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Ruyters S.,Campus Management | Mukherjee V.,Campus Management | Thevelein J.M.,Institute of Botany and Microbiology | Willems K.A.,Campus Management | Lievens B.,Campus Management
Journal of Industrial Microbiology and Biotechnology | Year: 2015

Bioethanol fermentations expose yeasts to a new, complex and challenging fermentation medium with specific inhibitors and sugar mixtures depending on the type of carbon source. It is, therefore, suggested that the natural diversity of yeasts should be further exploited in order to find yeasts with good ethanol yield in stressed fermentation media. In this study, we screened more than 50 yeast isolates of which we selected five isolates with promising features. The species Candida bombi, Wickerhamomyces anomalus and Torulaspora delbrueckii showed better osmo- and hydroxymethylfurfural tolerance than Saccharomyces cerevisiae. However, S. cerevisiae isolates had the highest ethanol yield in fermentation experiments mimicking high gravity fermentations (25 % glucose) and artificial lignocellulose hydrolysates (with a myriad of inhibitors). Interestingly, among two tested S. cerevisiae strains, a wild strain isolated from an oak tree performed better than Ethanol Red, a S. cerevisiae strain which is currently commonly used in industrial bioethanol fermentations. Additionally, a W. anomalus strain isolated from sugar beet thick juice was found to have a comparable ethanol yield, but needed longer fermentation time. Other non-Saccharomyces yeasts yielded lower ethanol amounts. © 2014, Society for Industrial Microbiology and Biotechnology.


Duitama J.,Agrobiodiversity research area | Quintero J.C.,Agrobiodiversity research area | Cruz D.F.,Agrobiodiversity research area | Quintero C.,Agrobiodiversity research area | And 5 more authors.
Nucleic Acids Research | Year: 2014

Recent advances in high-throughput sequencing (HTS) technologies and computing capacity have produced unprecedented amounts of genomic data that have unraveled the genetics of phenotypic variability in several species. However, operating and integrating current software tools for data analysis still require important investments in highly skilled personnel. Developing accurate, efficient and user-friendly software packages for HTS data analysis will lead to a more rapid discovery of genomic elements relevant to medical, agricultural and industrial applications. We therefore developed Next-Generation Sequencing Eclipse Plug-in (NGSEP), a new software tool for integrated, efficient and user-friendly detection of single nucleotide variants (SNVs), indels and copy number variants (CNVs). NGSEP includes modules for read alignment, sorting, merging, functional annotation of variants, filtering and quality statistics. Analysis of sequencing experiments in yeast, rice and human samples shows that NGSEP has superior accuracy and efficiency, compared with currently available packages for variants detection. We also show that only a comprehensive and accurate identification of repeat regions and CNVs allows researchers to properly separate SNVs from differences between copies of repeat elements. We expect that NGSEP will become a strong support tool to empower the analysis of sequencing data in a wide range of research projects on different species. © The Author(s) 2013. Published by Oxford University Press.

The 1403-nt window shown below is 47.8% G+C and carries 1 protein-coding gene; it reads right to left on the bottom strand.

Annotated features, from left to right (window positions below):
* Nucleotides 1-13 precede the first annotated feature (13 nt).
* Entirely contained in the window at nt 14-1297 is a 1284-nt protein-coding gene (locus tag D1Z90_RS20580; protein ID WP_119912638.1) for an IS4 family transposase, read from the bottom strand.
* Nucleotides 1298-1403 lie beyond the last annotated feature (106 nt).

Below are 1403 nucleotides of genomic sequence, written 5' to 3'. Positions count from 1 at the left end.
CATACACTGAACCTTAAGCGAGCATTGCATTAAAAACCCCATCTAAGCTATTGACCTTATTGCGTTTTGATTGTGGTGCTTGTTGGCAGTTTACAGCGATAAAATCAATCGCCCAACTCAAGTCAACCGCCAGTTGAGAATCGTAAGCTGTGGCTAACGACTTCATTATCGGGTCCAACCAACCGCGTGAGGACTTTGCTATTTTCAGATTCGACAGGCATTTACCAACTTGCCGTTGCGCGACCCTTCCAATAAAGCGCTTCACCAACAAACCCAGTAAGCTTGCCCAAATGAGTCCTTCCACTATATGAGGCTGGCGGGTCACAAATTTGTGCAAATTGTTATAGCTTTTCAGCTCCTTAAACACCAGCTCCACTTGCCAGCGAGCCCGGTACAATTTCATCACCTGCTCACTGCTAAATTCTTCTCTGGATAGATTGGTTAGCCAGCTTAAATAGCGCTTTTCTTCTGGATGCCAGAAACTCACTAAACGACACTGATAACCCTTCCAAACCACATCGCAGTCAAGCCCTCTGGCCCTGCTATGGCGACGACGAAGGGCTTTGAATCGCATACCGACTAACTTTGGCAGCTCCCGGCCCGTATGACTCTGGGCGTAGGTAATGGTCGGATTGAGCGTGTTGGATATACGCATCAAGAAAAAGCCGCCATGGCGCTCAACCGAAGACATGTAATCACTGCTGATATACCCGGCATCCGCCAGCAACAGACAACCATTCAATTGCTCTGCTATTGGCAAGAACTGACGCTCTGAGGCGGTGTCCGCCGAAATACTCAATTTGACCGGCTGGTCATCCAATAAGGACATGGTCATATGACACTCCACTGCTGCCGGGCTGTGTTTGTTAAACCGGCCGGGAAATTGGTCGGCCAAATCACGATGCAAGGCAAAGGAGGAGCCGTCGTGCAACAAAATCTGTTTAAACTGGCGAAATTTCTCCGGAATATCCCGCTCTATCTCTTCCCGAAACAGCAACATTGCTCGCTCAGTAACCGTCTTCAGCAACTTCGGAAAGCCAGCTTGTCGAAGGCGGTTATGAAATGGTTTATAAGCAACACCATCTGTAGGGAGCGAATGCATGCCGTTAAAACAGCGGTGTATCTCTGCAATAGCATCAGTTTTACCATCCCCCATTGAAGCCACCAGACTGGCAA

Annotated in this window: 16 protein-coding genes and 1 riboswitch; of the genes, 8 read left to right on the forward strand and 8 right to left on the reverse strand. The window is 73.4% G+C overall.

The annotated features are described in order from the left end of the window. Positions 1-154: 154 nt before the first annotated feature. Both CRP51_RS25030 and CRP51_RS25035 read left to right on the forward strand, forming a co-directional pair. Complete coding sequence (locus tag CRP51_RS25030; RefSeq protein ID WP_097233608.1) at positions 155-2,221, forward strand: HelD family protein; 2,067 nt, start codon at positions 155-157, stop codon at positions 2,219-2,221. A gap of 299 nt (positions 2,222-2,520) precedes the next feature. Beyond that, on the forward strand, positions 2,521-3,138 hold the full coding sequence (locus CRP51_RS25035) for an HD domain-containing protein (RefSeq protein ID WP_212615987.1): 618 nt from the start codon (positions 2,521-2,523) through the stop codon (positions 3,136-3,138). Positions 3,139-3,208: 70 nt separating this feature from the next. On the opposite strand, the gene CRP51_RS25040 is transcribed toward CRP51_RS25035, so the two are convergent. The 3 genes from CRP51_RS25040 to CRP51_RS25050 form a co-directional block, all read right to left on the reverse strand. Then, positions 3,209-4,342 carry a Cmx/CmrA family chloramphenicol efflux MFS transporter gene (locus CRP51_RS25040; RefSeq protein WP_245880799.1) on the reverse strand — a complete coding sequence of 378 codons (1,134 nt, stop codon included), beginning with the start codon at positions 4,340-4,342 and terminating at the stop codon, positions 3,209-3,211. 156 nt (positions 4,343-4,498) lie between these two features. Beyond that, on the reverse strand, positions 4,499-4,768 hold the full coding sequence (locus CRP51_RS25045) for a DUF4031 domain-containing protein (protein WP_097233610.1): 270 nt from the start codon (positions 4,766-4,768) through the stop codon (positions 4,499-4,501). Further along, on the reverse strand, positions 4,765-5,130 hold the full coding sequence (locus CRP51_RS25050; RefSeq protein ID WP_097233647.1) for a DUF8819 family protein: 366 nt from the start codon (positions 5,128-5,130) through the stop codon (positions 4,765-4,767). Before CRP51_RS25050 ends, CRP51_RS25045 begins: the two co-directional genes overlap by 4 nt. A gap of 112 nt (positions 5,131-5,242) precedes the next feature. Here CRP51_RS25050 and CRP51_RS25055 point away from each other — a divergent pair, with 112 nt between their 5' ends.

Castermans D.,Institute of Botany and Microbiology | Somers I.,Institute of Botany and Microbiology | Kriel J.,Institute of Botany and Microbiology | Louwet W.,Institute of Botany and Microbiology | And 5 more authors.
Cell Research | Year: 2012

The protein phosphatases PP2A and PP1 are major regulators of a variety of cellular processes in yeast and other eukaryotes. Here, we reveal that both enzymes are direct targets of glucose sensing. Addition of glucose to glucose-deprived yeast cells triggered rapid posttranslational activation of both PP2A and PP1. Glucose activation of PP2A is controlled by regulatory subunits Rts1, Cdc55, Rrd1 and Rrd2. It is associated with rapid carboxymethylation of the catalytic subunits, which is necessary but not sufficient for activation. Glucose activation of PP1 was fully dependent on regulatory subunits Reg1 and Shp1. Absence of Gac1, Glc8, Reg2 or Red1 partially reduced activation while Pig1 and Pig2 inhibited activation. Full activation of PP2A and PP1 was also dependent on subunits classically considered to belong to the other phosphatase. PP2A activation was dependent on PP1 subunits Reg1 and Shp1 while PP1 activation was dependent on PP2A subunit Rts1. Rts1 interacted with both Pph21 and Glc7 under different conditions and these interactions were Reg1 dependent. Reg1-Glc7 interaction is responsible for PP1 involvement in the main glucose repression pathway and we show that deletion of Shp1 also causes strong derepression of the invertase gene SUC2. Deletion of the PP2A subunits Pph21 and Pph22, Rrd1 and Rrd2, specifically enhanced the derepression level of SUC2, indicating that PP2A counteracts SUC2 derepression. Interestingly, the effect of the regulatory subunit Rts1 was consistent with its role as a subunit of both PP2A and PP1, affecting derepression and repression of SUC2, respectively. We also show that abolished phosphatase activation, except by reg1Δ, does not completely block Snf1 dephosphorylation after addition of glucose. Finally, we show that glucose activation of the cAMP-PKA (protein kinase A) pathway is required for glucose activation of both PP2A and PP1. Our results provide novel insight into the complex regulatory role of these two major protein phosphatases in glucose regulation. © 2012 IBCB, SIBS, CAS All rights reserved.


Vandamme J.,Institute of Botany and Microbiology | Castermans D.,Institute of Botany and Microbiology | Thevelein J.M.,Institute of Botany and Microbiology
Cellular Signalling | Year: 2012